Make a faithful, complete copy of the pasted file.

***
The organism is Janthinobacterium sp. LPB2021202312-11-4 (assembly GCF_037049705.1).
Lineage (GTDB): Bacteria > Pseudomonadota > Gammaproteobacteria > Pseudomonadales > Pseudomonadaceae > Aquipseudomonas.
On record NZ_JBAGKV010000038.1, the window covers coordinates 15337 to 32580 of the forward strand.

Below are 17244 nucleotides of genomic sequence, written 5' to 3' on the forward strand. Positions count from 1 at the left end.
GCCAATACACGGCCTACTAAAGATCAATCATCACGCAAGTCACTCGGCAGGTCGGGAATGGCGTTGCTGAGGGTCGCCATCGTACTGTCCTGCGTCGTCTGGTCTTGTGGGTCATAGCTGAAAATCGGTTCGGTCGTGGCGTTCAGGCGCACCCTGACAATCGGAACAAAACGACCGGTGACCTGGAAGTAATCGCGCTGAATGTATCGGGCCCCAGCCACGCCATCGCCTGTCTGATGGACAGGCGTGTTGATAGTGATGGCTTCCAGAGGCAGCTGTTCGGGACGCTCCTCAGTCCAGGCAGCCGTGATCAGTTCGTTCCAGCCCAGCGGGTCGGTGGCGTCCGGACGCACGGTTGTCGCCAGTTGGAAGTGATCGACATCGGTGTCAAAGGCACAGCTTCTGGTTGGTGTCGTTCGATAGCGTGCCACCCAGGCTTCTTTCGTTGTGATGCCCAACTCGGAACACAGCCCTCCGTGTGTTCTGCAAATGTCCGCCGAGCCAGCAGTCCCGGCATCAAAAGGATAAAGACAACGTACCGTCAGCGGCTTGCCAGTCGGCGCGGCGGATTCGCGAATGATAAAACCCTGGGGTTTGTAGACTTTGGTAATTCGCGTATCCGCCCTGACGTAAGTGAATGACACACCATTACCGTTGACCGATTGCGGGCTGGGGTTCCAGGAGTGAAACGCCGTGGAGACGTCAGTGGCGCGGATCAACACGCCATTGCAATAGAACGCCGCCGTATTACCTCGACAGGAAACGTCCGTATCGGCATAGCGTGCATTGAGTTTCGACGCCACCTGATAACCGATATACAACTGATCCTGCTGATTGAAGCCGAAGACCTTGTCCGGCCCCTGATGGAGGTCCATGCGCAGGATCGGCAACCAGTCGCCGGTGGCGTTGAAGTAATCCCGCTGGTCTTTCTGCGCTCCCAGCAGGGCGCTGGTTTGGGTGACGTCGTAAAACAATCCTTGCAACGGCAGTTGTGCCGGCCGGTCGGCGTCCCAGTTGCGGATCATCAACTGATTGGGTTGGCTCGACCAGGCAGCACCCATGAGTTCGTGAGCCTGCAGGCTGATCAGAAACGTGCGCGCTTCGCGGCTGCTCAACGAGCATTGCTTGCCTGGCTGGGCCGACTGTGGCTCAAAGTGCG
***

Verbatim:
The organism is Janthinobacterium sp. LPB2021202312-11-4 (assembly GCF_037049705.1).
Lineage (GTDB): Bacteria > Pseudomonadota > Gammaproteobacteria > Pseudomonadales > Pseudomonadaceae > Aquipseudomonas.
On record NZ_JBAGKV010000038.1, the window covers coordinates 15337 to 32580 of the forward strand.

Below are 17244 nucleotides of genomic sequence, written 5' to 3' on the forward strand. Positions count from 1 at the left end.
GCCAATACACGGCCTACTAAAGATCAATCATCACGCAAGTCACTCGGCAGGTCGGGAATGGCGTTGCTGAGGGTCGCCATCGTACTGTCCTGCGTCGTCTGGTCTTGTGGGTCATAGCTGAAAATCGGTTCGGTCGTGGCGTTCAGGCGCACCCTGACAATCGGAACAAAACGACCGGTGACCTGGAAGTAATCGCGCTGAATGTATCGGGCCCCAGCCACGCCATCGCCTGTCTGATGGACAGGCGTGTTGATAGTGATGGCTTCCAGAGGCAGCTGTTCGGGACGCTCCTCAGTCCAGGCAGCCGTGATCAGTTCGTTCCAGCCCAGCGGGTCGGTGGCGTCCGGACGCACGGTTGTCGCCAGTTGGAAGTGATCGACATCGGTGTCAAAGGCACAGCTTCTGGTTGGTGTCGTTCGATAGCGTGCCACCCAGGCTTCTTTCGTTGTGATGCCCAACTCGGAACACAGCCCTCCGTGTGTTCTGCAAATGTCCGCCGAGCCAGCAGTCCCGGCATCAAAAGGATAAAGACAACGTACCGTCAGCGGCTTGCCAGTCGGCGCGGCGGATTCGCGAATGATAAAACCCTGGGGTTTGTAGACTTTGGTAATTCGCGTATCCGCCCTGACGTAAGTGAATGACACACCATTACCGTTGACCGATTGCGGGCTGGGGTTCCAGGAGTGAAACGCCGTGGAGACGTCAGTGGCGCGGATCAACACGCCATTGCAATAGAACGCCGCCGTATTACCTCGACAGGAAACGTCCGTATCGGCATAGCGTGCATTGAGTTTCGACGCCACCTGATAACCGATATACAACTGATCCTGCTGATTGAAGCCGAAGACCTTGTCCGGCCCCTGATGGAGGTCCATGCGCAGGATCGGCAACCAGTCGCCGGTGGCGTTGAAGTAATCCCGCTGGTCTTTCTGCGCTCCCAGCAGGGCGCTGGTTTGGGTGACGTCGTAAAACAATCCTTGCAACGGCAGTTGTGCCGGCCGGTCGGCGTCCCAGTTGCGGATCATCAACTGATTGGGTTGGCTCGACCAGGCAGCACCCATGAGTTCGTGAGCCTGCAGGCTGATCAGAAACGTGCGCGCTTCGCGGCTGCTCAACGAGCATTGCTTGCCTGGCTGGGCCGACTGTGGCTCAAAGTGCG